Partying evokes consequences for students

When one thinks of high school, many different associations come to mind. One of these is partying, an activity that students have been participating in for generations.

It also can be an extremely dangerous activity — especially when alcohol and/or drugs are involved — and can come with consequences.

Principal Jason Smith is one of the administrators actively involved in enforcing the policy of drug-and-alcohol involvement with students and has seen how the consequences impact students.

“In doing this for eight years, I have seen athletes lose their season; I have seen athletes not be able to participate anymore in athletics. I have seen students, athlete or not, ruin their lives, be arrested, grades tend to drop,” Smith said. “I have seen college scholarships denied, I have seen college entrances denied. It is very, very risky behavior and I can tell you this — one of the things we do is, when it comes closer to graduation, when seniors are caught at senior parties and that type of thing, they put at risk their ability to walk at the Fairgrounds.”

While the school is able to implement punishment on a student for partying, the party must be affiliated with the school or school property or you must be a student athlete for the partying to come with consequences.

“If you are a student athlete and you sign the Athletic Code of Conduct, it is very clear that there are not any chances or warnings. We go by what the athletic handbook says,” Smith said. “If you are a non-student athlete, then it can really become a police issue versus school discipline because we do not control the community. But if issues at parties spill over into school and cause an educational disruption at school then students face disciplinary actions.”

At the beginning of their sports season, athletes must sign the Athletic Code of Conduct where the rules are listed for participating on a sports team. These rules include repercussions of drug and alcohol usage.

Warnings of consequences from usage of drugs and alcohol for athletes are also given by the administration, including Vice Principal Eric Fredericks.

“[Athletes]are warned in the context of the Athletic clearing packets that are given because all of the district policy related to successful participation in athletics in the Puyallup School District is outlined for them related to successful academic standing, [this means] not participating in drug and alcohol or other types of illicit or inappropriate activity,” Fredericks said. “All of that is outlined for them so the warning comes in that context but also Mr. Smith and I tend to walk around and visit with teams prior to their seasons and also get that out for them as well so they have got that at least twice, once in the athletic clearance packet and once again in the terms of Mr. Smith and I talking to them.”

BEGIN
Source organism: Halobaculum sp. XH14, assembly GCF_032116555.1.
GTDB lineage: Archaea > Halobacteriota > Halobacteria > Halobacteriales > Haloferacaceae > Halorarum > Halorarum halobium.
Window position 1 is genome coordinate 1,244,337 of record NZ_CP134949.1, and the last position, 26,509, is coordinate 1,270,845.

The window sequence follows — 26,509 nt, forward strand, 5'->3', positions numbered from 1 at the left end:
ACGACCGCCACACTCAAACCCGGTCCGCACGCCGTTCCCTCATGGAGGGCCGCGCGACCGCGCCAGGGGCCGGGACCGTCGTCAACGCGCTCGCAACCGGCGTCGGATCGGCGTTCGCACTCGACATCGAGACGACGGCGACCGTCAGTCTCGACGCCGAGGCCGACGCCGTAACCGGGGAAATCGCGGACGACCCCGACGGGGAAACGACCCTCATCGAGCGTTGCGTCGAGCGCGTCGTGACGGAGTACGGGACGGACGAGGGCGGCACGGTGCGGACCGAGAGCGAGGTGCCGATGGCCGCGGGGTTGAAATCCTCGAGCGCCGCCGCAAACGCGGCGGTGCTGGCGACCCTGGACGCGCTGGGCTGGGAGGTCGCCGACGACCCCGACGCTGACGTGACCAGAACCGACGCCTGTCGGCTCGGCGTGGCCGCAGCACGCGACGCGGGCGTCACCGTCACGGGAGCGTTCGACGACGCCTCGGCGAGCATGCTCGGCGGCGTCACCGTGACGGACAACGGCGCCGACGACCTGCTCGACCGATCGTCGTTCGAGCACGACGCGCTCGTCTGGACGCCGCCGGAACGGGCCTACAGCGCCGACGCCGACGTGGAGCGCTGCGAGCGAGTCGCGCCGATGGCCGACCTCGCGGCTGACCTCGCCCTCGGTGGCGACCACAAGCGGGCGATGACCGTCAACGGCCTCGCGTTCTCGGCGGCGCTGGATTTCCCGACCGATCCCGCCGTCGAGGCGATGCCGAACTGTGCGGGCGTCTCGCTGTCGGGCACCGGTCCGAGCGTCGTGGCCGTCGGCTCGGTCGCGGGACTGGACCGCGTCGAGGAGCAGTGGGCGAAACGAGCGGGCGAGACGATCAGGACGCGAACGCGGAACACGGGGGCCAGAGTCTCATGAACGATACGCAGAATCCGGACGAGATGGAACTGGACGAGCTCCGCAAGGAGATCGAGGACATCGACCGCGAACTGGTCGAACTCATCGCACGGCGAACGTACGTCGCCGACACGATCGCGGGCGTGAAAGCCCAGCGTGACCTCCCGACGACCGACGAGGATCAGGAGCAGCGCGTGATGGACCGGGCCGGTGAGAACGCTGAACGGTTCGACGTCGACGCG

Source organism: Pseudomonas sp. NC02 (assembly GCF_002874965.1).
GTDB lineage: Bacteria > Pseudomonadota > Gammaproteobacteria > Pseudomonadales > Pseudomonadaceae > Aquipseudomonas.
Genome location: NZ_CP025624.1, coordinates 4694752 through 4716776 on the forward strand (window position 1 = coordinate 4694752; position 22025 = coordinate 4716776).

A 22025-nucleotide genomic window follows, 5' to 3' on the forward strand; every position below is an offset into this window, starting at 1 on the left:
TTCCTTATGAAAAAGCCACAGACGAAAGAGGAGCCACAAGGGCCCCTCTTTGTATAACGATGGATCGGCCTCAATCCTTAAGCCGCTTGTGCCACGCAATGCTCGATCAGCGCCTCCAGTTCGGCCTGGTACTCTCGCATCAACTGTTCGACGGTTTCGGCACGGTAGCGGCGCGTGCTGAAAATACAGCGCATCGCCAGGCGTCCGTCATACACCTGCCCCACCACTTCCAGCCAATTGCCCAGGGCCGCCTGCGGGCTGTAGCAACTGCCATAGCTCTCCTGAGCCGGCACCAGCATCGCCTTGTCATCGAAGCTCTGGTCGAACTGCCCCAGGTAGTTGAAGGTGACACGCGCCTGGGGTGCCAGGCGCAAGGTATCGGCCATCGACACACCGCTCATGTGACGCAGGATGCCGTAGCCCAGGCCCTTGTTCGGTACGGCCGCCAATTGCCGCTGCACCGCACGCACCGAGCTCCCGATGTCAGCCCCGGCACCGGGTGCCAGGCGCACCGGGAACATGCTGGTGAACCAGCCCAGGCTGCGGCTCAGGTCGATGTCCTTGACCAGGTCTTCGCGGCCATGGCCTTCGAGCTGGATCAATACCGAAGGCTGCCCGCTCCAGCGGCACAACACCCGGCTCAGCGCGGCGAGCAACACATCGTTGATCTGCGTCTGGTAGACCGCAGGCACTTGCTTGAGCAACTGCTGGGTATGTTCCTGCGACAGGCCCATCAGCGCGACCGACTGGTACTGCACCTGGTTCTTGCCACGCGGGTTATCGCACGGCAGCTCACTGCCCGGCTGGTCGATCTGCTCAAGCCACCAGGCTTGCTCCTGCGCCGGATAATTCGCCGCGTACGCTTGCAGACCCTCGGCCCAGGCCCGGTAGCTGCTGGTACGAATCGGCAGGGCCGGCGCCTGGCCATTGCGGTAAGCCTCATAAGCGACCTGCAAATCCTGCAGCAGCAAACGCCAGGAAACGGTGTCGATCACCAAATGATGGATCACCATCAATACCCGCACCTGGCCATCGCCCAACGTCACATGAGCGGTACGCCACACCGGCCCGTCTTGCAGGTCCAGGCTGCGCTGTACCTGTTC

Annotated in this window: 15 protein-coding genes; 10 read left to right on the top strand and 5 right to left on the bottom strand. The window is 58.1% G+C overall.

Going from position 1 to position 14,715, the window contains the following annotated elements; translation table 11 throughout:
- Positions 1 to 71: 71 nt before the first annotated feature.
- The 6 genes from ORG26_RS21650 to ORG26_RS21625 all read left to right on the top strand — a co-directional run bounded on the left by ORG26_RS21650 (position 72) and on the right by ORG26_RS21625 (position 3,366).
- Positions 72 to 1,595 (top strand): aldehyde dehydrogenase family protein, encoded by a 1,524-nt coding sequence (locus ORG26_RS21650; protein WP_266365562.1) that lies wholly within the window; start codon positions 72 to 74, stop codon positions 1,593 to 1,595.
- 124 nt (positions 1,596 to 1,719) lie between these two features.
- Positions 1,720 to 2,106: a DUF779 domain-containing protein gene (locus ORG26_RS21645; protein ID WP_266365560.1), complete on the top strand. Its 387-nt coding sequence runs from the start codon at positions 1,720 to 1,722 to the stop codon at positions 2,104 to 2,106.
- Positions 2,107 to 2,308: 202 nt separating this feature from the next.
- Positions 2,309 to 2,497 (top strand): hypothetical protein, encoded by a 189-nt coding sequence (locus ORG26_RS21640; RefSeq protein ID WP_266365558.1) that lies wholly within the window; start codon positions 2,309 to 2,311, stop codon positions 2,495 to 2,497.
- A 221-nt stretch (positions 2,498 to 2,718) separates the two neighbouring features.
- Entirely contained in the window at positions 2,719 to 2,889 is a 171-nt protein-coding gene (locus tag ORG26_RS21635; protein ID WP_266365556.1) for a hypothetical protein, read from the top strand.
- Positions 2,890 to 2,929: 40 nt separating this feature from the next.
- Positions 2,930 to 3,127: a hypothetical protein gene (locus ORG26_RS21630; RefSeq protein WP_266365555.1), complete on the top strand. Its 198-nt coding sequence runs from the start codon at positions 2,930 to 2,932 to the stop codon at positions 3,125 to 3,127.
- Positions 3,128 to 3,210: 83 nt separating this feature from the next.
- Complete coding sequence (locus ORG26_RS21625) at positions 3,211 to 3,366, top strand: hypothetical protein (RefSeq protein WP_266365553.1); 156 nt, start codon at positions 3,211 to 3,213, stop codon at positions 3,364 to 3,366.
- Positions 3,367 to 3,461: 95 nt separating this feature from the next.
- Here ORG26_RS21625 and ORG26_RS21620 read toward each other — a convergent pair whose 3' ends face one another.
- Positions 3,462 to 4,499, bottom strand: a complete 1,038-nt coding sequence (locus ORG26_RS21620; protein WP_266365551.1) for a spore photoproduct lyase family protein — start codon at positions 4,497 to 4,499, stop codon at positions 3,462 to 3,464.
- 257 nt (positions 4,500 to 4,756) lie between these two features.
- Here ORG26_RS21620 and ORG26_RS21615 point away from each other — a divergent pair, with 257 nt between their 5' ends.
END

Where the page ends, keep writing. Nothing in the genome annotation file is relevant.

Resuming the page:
From the athletic standpoint, there are two different types of offenses related to drug and alcohol usage, categorized into out-of-season violations and in-season violations.

“If it is an out-of-season violation we have a 15-day penalty upon the return of the season. If it is an in-season violation you are done. There is a chance to come back earlier but if you come back earlier it is with certain constraints,” Fredericks said. “Those constraints are that you are going to miss at least a game and in addition to that you are going to submit to drug and alcohol counseling and the recommendation with that. So we treat non-athletes and athletes differently.”

Boys basketball coach Scott Campbell supports the athletic code.

“I think [relying on others] is one of the heavy consequences with it but I am totally in support of our athletic code. I like it; I think it forces kids to decide if they want to play sports or if they want to be a part of [drugs and alcohol],” Campbell said.” And I do not think those things really happen by accident, I think they could be bad choices but I do not think they are by accident. To me an accident is tripping and falling down your stairs. Choosing to do drugs or alcohol at school or off campus is not an accident, it is a choice. I think it is good that people are held accountable for their choices.”

Overall, any rules regarding drug and alcohol use are there to keep students, athletes and their environment safe from the effects of drugs and alcohol.

“There is a belief among a lot of people, especially young people, that whatever consequences come from participating with drug or alcohol use, that, those severe consequences can or will never happen to [them] and it is not until it is too late that they come to the realization that something bad can happen,” Fredericks said. “Drugs and alcohol impair our abilities to think rationally as a result of not being able to think about a variety of things: we often find ourselves in compromising situations because our judgment is poor as a result of lowered inhibition.”